‘Brain training’ may reduce symptoms of PTSD

brain training
© Suthisa Kaewkajang

Researchers have found that neurofeedback may be an effective treatment for people with post-traumatic stress disorder (PTSD)

Researchers from Lawson Health Research Institute and Western University conducted a study, published in NeuroImage: Clinical, and discovered that neurofeedback, also known as ‘brain training’, may be an effective treatment for individuals with post-traumatic stress disorder (PTSD).

Neurofeedback uses a system called a neurofeedback loop to measure a person’s brain activity through sensors placed on the scalp which are then displayed back to them using a computer interface.

Dr Ruth Lanius, scientist at Lawson, professor at Western’s Schulich School of Medicine & Dentistry and psychiatrist at London Health Sciences Centre, explains:

“Brain connectivity involves different parts of the brain communicating with each other and helps to regulate states of consciousness, thought, mood and emotion. Individuals with PTSD tend to have disrupted patterns of brain connectivity, but our research suggests they can exercise their brains to restore patterns to a healthy balance.”

Neurofeedback treatment trial

During the trial, 36 participants with PTSD and 36 healthy participants were examined. Of those with PTSD, 18 received neurofeedback treatment over the course of 20 weeks whilst the other 18 acted as a comparison group.

The study found that the severity of PTSD symptoms decreased in participants randomly selected to receive neurofeedback treatment and 61.1% no longer met the definition for PTSD.


The research team also used functional magnetic resonance imaging (fMRI) at St. Joseph’s Health Care London to capture brain scans before and after the trial.

They found that participants with PTSD experienced positive changes in brain connectivity in the salience network and the default mode network following neurofeedback treatment.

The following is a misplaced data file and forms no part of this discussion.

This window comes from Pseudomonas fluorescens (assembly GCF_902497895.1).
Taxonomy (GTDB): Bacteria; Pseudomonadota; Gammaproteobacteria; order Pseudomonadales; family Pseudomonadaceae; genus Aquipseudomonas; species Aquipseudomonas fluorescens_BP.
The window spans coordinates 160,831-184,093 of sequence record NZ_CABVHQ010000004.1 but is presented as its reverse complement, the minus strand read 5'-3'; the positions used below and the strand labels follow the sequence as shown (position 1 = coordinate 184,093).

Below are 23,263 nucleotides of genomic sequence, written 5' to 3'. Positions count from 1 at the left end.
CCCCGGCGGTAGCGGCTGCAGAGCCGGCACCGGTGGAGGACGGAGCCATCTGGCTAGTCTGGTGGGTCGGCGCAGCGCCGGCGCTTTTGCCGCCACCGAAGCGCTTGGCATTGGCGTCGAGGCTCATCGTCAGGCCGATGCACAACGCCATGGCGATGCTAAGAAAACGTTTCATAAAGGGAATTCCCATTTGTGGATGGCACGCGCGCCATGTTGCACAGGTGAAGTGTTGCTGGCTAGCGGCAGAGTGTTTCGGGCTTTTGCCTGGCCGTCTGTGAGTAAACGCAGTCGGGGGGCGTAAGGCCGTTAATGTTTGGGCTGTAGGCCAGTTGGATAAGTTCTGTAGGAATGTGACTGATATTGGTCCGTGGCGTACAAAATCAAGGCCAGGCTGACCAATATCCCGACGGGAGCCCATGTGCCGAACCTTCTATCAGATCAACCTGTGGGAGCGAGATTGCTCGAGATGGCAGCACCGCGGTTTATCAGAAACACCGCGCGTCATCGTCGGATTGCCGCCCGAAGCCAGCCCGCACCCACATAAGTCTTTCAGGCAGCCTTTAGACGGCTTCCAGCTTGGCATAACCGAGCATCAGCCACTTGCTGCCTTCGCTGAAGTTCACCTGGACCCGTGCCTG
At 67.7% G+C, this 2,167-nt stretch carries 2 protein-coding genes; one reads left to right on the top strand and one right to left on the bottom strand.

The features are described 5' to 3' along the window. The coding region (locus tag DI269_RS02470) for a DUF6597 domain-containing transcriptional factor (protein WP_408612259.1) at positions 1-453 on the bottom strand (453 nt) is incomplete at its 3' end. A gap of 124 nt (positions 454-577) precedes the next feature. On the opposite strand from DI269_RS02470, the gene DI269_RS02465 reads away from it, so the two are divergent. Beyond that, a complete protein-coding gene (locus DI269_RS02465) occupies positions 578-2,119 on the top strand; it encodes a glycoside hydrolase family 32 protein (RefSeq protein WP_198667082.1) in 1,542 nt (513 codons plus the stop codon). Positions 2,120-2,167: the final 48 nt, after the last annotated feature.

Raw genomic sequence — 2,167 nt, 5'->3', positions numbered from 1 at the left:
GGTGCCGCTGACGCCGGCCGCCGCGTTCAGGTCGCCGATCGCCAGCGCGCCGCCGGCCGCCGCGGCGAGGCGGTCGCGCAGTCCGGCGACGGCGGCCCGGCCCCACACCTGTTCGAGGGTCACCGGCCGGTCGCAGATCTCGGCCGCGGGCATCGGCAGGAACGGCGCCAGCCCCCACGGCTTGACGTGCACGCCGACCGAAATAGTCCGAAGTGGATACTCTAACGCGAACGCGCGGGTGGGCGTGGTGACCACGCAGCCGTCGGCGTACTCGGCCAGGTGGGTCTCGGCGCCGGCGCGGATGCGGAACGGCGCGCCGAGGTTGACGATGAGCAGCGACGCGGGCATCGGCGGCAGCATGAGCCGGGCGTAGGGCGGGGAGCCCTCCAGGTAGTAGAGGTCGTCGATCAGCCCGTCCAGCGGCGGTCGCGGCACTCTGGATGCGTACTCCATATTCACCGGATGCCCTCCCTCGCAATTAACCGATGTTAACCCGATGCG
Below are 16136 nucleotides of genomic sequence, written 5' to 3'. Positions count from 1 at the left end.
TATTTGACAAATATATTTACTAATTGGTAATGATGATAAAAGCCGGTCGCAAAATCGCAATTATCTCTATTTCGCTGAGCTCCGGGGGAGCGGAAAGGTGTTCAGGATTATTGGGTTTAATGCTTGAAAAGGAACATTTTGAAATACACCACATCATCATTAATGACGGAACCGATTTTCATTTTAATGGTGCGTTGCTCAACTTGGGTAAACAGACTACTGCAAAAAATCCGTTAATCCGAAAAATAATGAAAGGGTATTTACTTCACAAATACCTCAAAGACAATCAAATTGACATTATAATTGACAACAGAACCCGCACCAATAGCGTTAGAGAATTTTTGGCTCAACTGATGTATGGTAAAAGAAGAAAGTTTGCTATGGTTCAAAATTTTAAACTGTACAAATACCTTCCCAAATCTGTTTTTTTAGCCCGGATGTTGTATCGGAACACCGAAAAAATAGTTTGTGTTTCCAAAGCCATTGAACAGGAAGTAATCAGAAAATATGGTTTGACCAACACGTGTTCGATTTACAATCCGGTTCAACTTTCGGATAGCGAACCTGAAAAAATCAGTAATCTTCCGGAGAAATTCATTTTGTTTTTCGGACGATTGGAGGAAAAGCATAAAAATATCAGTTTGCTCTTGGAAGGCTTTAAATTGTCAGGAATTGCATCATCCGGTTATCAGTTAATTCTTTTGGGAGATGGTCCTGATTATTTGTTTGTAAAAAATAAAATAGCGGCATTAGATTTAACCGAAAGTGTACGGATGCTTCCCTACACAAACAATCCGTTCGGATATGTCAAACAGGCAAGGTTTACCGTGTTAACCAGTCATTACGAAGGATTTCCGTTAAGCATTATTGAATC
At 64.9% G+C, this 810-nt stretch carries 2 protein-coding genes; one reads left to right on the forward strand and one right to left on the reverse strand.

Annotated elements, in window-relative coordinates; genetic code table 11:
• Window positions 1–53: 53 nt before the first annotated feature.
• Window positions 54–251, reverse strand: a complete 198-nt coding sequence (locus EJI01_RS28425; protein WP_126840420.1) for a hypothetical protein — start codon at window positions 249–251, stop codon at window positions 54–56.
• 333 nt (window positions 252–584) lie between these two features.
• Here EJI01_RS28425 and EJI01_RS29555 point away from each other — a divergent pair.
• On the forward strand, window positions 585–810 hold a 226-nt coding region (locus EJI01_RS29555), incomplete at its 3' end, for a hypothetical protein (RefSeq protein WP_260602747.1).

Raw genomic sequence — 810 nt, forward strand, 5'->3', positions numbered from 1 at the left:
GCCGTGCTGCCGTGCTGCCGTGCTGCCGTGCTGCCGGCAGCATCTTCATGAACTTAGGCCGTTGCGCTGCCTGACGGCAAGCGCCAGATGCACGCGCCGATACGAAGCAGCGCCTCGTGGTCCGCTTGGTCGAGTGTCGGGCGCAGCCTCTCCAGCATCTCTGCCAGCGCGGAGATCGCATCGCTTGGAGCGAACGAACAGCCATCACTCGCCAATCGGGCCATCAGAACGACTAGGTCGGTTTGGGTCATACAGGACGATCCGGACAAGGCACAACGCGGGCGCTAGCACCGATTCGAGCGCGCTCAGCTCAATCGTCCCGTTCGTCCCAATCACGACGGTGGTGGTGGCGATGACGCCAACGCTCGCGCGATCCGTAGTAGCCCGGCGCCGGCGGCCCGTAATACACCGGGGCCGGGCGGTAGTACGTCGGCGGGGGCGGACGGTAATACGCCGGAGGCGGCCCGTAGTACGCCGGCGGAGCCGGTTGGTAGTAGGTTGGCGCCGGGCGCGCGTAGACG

Dr Andrew Nicholson, affiliated scientist at Lawson and assistant professor at McMaster University, said:

“The salience network is involved in detecting threat as part of the ‘fight or flight’ response. It is normally hyperactive in individuals with PTSD. Meanwhile, the default mode network is activated during rest and is involved in autobiographical memory. We often see that this network is less active during rest and functionally disrupted among individuals with PTSD. Neurofeedback helped restore the functional connectivity of both networks to healthier levels.”

Participants were asked to reduce the intensity of the brain’s dominant brain wave – the alpha rhythm. Brain activity was visualized as either a still cartoon or a distorted picture. If the alpha rhythm was successfully reduced, the cartoon started playing or the picture started becoming clearer.

“Participants were not instructed on how to reduce the alpha rhythm. Rather, each individual figured out their own way to do so,” adds Dr Lanius. “For example, individuals reported letting their mind wander, thinking about positive things or concentrating their attention.”

“Neurofeedback could offer an accessible and effective treatment option for individuals with PTSD. The treatment is easily scalable for implementation in rural areas and even at home”, concludes Dr Lanius.

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